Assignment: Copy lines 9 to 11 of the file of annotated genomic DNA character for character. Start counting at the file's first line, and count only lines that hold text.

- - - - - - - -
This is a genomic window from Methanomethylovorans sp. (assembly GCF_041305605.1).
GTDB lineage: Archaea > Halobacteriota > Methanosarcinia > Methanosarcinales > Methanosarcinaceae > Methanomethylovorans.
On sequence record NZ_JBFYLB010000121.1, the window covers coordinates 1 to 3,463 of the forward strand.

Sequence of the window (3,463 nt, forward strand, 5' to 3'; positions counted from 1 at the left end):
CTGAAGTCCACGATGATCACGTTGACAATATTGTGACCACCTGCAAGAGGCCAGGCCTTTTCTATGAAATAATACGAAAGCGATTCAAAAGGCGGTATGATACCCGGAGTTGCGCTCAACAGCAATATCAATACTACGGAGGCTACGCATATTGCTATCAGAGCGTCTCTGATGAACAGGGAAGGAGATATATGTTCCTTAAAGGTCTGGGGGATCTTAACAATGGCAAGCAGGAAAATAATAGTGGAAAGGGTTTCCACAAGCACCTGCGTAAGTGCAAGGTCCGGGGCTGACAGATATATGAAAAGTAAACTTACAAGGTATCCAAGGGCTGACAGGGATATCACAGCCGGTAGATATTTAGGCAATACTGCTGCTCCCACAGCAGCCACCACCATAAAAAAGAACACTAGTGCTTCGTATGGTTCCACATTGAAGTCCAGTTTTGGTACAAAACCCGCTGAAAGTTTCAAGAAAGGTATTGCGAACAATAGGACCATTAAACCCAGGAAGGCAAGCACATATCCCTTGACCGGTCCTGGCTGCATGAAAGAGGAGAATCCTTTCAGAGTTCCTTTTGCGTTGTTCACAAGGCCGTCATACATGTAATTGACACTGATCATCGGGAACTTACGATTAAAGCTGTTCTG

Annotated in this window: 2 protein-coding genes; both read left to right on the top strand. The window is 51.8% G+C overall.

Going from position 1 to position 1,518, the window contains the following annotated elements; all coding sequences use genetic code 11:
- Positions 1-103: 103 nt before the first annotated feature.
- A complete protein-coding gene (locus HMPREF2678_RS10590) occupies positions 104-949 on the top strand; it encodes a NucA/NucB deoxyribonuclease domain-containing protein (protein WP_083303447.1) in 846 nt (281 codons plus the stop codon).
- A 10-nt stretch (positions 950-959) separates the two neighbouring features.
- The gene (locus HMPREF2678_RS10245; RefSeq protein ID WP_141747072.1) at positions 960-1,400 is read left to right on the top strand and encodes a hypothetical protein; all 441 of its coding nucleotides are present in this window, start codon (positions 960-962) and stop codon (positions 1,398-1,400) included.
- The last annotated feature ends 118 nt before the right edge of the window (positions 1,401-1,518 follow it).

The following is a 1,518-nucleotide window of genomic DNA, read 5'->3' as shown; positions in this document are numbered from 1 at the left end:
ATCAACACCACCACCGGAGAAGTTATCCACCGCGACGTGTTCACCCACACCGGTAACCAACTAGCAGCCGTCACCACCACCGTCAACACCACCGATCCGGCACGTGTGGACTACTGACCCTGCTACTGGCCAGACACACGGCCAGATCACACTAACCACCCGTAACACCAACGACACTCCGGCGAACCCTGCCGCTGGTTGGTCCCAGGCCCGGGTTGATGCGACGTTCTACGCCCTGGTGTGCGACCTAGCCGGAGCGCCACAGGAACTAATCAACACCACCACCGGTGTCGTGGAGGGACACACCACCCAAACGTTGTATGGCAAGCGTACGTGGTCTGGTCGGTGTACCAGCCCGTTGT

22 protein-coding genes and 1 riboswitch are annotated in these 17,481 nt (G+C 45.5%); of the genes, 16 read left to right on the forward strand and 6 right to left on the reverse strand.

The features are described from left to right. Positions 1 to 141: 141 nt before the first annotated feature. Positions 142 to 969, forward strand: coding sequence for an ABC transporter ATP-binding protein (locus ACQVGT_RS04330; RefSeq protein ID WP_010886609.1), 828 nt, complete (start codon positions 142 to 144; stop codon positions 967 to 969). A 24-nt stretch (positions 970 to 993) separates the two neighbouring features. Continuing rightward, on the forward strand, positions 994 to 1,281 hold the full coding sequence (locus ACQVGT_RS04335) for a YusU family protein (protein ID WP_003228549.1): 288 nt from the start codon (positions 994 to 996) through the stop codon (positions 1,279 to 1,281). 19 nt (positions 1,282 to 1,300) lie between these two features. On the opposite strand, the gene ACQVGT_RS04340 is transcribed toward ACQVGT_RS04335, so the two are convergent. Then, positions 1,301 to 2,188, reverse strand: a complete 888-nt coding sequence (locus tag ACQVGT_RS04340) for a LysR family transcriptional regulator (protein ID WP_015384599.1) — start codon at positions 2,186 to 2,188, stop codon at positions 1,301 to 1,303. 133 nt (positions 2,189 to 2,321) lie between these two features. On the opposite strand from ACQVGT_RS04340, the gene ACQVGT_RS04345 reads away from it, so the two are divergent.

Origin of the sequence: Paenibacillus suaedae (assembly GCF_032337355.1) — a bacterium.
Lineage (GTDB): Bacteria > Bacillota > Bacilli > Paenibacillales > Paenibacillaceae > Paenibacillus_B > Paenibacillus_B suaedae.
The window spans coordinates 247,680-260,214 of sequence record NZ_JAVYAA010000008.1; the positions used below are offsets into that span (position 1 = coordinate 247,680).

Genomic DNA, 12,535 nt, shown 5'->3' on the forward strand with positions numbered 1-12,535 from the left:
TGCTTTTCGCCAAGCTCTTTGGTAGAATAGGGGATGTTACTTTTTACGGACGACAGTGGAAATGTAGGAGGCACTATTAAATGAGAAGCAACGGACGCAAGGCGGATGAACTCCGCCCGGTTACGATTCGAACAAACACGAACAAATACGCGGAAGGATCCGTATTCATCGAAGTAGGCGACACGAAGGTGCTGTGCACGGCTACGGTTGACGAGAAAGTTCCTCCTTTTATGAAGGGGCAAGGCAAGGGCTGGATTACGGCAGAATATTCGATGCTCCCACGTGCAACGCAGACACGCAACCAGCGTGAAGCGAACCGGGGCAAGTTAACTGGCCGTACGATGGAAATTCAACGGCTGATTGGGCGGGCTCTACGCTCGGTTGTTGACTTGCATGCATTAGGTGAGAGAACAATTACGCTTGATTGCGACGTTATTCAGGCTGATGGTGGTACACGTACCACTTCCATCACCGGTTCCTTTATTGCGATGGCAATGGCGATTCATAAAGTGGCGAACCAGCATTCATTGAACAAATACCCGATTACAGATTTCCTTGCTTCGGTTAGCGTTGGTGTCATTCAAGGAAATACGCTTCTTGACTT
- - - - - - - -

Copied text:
- A complete protein-coding gene (locus HMPREF2678_RS10590) occupies positions 104-949 on the top strand; it encodes a NucA/NucB deoxyribonuclease domain-containing protein (protein WP_083303447.1) in 846 nt (281 codons plus the stop codon).
- A 10-nt stretch (positions 950-959) separates the two neighbouring features.
- The gene (locus HMPREF2678_RS10245; RefSeq protein ID WP_141747072.1) at positions 960-1,400 is read left to right on the top strand and encodes a hypothetical protein; all 441 of its coding nucleotides are present in this window, start codon (positions 960-962) and stop codon (positions 1,398-1,400) included.